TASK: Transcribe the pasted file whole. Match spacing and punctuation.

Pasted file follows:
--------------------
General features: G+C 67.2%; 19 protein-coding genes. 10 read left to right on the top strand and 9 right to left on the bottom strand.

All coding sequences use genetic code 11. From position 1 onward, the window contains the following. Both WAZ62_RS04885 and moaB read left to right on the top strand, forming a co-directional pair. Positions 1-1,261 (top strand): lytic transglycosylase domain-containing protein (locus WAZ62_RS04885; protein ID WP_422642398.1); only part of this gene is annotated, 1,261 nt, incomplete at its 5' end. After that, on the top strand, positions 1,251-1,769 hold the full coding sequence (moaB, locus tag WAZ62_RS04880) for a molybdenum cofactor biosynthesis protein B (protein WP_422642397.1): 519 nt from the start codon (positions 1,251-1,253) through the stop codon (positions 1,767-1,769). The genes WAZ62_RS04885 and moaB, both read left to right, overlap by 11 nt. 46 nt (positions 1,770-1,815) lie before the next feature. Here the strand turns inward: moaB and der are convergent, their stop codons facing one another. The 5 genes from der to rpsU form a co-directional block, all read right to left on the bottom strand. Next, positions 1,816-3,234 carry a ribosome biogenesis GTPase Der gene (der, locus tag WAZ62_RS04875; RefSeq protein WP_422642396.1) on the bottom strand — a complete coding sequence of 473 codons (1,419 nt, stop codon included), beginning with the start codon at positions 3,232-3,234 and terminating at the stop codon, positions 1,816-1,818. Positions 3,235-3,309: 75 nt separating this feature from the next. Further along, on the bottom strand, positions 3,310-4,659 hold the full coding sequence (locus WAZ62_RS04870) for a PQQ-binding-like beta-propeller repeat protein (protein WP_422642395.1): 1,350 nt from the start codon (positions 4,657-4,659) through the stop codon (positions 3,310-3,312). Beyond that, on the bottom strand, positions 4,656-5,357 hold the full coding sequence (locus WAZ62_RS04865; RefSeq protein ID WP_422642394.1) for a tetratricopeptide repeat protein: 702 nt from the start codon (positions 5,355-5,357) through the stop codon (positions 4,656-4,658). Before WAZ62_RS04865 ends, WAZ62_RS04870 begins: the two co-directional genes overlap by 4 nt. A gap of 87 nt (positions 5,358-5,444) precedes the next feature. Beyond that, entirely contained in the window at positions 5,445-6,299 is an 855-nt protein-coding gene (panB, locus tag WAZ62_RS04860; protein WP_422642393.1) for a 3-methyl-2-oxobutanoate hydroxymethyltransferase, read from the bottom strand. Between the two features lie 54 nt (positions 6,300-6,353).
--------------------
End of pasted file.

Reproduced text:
General features: G+C 67.2%; 19 protein-coding genes. 10 read left to right on the top strand and 9 right to left on the bottom strand.

All coding sequences use genetic code 11. From position 1 onward, the window contains the following. Both WAZ62_RS04885 and moaB read left to right on the top strand, forming a co-directional pair. Positions 1-1,261 (top strand): lytic transglycosylase domain-containing protein (locus WAZ62_RS04885; protein ID WP_422642398.1); only part of this gene is annotated, 1,261 nt, incomplete at its 5' end. After that, on the top strand, positions 1,251-1,769 hold the full coding sequence (moaB, locus tag WAZ62_RS04880) for a molybdenum cofactor biosynthesis protein B (protein WP_422642397.1): 519 nt from the start codon (positions 1,251-1,253) through the stop codon (positions 1,767-1,769). The genes WAZ62_RS04885 and moaB, both read left to right, overlap by 11 nt. 46 nt (positions 1,770-1,815) lie before the next feature. Here the strand turns inward: moaB and der are convergent, their stop codons facing one another. The 5 genes from der to rpsU form a co-directional block, all read right to left on the bottom strand. Next, positions 1,816-3,234 carry a ribosome biogenesis GTPase Der gene (der, locus tag WAZ62_RS04875; RefSeq protein WP_422642396.1) on the bottom strand — a complete coding sequence of 473 codons (1,419 nt, stop codon included), beginning with the start codon at positions 3,232-3,234 and terminating at the stop codon, positions 1,816-1,818. Positions 3,235-3,309: 75 nt separating this feature from the next. Further along, on the bottom strand, positions 3,310-4,659 hold the full coding sequence (locus WAZ62_RS04870) for a PQQ-binding-like beta-propeller repeat protein (protein WP_422642395.1): 1,350 nt from the start codon (positions 4,657-4,659) through the stop codon (positions 3,310-3,312). Beyond that, on the bottom strand, positions 4,656-5,357 hold the full coding sequence (locus WAZ62_RS04865; RefSeq protein ID WP_422642394.1) for a tetratricopeptide repeat protein: 702 nt from the start codon (positions 5,355-5,357) through the stop codon (positions 4,656-4,658). Before WAZ62_RS04865 ends, WAZ62_RS04870 begins: the two co-directional genes overlap by 4 nt. A gap of 87 nt (positions 5,358-5,444) precedes the next feature. Beyond that, entirely contained in the window at positions 5,445-6,299 is an 855-nt protein-coding gene (panB, locus tag WAZ62_RS04860; protein WP_422642393.1) for a 3-methyl-2-oxobutanoate hydroxymethyltransferase, read from the bottom strand. Between the two features lie 54 nt (positions 6,300-6,353).